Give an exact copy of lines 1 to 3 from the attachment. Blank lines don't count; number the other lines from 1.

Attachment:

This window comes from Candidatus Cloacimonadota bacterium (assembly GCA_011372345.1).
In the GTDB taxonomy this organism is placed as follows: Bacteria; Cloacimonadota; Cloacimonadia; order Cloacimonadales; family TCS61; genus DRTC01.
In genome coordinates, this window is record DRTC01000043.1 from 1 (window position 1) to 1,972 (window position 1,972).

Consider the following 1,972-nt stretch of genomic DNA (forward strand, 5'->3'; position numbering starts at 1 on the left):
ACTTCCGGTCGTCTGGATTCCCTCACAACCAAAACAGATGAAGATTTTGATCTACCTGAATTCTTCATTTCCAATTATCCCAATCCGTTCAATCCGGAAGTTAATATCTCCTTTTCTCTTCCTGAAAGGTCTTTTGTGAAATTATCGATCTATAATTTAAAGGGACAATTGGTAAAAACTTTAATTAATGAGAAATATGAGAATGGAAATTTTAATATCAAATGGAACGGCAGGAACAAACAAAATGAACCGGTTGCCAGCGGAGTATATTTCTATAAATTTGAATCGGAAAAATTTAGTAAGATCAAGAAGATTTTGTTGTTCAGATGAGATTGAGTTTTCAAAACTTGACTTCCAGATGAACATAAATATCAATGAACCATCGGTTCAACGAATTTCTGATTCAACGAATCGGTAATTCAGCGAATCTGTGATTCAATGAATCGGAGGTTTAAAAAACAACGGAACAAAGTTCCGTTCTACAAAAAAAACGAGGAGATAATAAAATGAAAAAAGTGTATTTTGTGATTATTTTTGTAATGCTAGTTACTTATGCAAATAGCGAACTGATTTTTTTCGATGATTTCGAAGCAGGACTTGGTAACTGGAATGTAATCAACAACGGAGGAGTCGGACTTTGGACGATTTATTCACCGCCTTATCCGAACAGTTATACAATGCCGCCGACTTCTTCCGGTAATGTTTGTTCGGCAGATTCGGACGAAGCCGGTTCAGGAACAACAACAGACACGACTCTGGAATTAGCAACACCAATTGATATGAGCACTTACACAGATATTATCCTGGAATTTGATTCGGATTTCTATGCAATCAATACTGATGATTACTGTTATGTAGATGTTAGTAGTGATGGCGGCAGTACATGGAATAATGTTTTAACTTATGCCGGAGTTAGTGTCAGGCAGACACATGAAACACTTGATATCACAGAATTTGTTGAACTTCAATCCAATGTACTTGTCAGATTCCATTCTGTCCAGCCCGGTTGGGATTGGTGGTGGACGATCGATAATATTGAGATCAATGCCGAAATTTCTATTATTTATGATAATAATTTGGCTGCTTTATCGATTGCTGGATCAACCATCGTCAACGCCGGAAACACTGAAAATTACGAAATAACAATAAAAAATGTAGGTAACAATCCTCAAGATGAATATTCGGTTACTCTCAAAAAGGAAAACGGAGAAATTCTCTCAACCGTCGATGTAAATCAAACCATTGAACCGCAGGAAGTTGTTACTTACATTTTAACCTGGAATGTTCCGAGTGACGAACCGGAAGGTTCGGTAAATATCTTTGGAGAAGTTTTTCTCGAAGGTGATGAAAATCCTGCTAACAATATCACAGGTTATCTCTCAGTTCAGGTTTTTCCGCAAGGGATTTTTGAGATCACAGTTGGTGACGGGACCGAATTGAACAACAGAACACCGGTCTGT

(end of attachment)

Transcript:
This window comes from Candidatus Cloacimonadota bacterium (assembly GCA_011372345.1).
In the GTDB taxonomy this organism is placed as follows: Bacteria; Cloacimonadota; Cloacimonadia; order Cloacimonadales; family TCS61; genus DRTC01.
In genome coordinates, this window is record DRTC01000043.1 from 1 (window position 1) to 1,972 (window position 1,972).